5. The students need to be able to solve linear differential equations. (M427K)

6. The students need to know matrix multiplication. (ChE 348)

7. The students need to know how to solve ODEs using explicit numerical methods and
to have a working knowledge of how these methods work. (ChE 348)

8. The students need to know how to solve sets of linear and nonlinear algebraic
equations using numerical methods. (ChE 348).

9. The students need an appreciation of numerical optimization procedures. (ChE 348)


10. The students need to have a working knowledge of MATLAB/POLYMATH
numerical software that operates on the Department Learning Resource Center
computers. (ChE 210 and ChE 348)

Knowledge, Abilities, and Skills Students Should Gain from this Course:

1. Ability to derive and apply the energy and material balances that are required to
design isothermal and nonisothermal batch, plug flow, fixed-bed and continuous stirred
tank reactors.

2. Ability to solve problems of variable density and multiple independent reactions.

3. Ability to solve problems of mass transfer with reaction in heterogeneous catalysts.

4. Ability to solve problems incorporating simple, one-parameter nonideal reactor


modeling.

5. Knowledge of chemical reaction analysis concepts and chemical kinetics concepts.

Chemical Engineering Program Outcomes Achieved:

1. An ability to apply knowledge of mathematics, chemistry, physics, computing, safety,


and engineering.

2. An ability to design, analyze, interpret, and report on experiments relevant to chemical


engineering practice.

3. An ability to use the techniques, skills, and modern engineering tools necessary for the
practice of chemical engineering.

4. An ability to apply and integrate the major elements of chemical engineering to solve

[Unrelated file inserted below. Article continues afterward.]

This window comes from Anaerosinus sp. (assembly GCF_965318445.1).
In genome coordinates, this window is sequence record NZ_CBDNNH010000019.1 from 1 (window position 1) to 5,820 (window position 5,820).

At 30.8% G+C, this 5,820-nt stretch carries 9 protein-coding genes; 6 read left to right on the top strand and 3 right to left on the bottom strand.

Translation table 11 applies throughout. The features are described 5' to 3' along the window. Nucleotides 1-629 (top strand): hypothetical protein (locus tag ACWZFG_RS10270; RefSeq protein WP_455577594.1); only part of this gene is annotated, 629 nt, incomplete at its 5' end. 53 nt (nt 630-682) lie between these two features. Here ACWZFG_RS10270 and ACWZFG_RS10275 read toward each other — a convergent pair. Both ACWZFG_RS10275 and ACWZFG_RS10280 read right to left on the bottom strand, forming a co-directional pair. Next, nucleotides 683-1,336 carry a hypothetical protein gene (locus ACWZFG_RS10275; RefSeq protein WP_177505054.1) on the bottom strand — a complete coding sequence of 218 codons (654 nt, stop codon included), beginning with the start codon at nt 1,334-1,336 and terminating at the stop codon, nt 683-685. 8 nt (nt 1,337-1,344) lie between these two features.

problems of analysis, design, optimization, and control of components, systems, and
processes important in chemical engineering practice.

Attendance: There is a direct correlation between developing an understanding of the

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ChE n372 Chemical Reactor Analysis and Design Summer 2013
CPE 2.218, T 8:00-10:00am Discussion W 4-5:30pm

course material and participating in the lectures and discussion sections. You decide why
you are enrolled in the chemical engineering program. Regular attendance in classes is
essential for high standards of academic and professional achievement. It is the policy of
this department that each student should attend every class meeting unless valid reasons
prevent doing so. I expect you to attend the lectures and I expect you to prepare for the
lectures by reading the assigned material.

Grading Procedure:
You may select one of two grading schemes [choice should be indicated in writing on the
last day of class]:

Scheme A Scheme B
Best 5 of 6 Quizzes 25% Best of 5 of 6 Quizzes 25%
Computational Project 15% Computational Project 15%
Exams (2) 60% Exams (Best of 2) 40%
Final Exam 0% Final Exam 20%

1. Midterm Exams: Two 180-minute exams will be given during the semester in the
evening. The exams are closed book. Any needed equations and integrals will be
provided. No graphing / programmable calculators will be allowed, only basic
scientific calculators. Be sure it has exponential and logarithmic functions and you
know how to use them. If you need to miss an exam due to an interview, etc., it is
advantageous to use Scheme B. However, there is incentive to taking all three exams as
you can use your best two in Scheme B with your final exam grade, but there is not a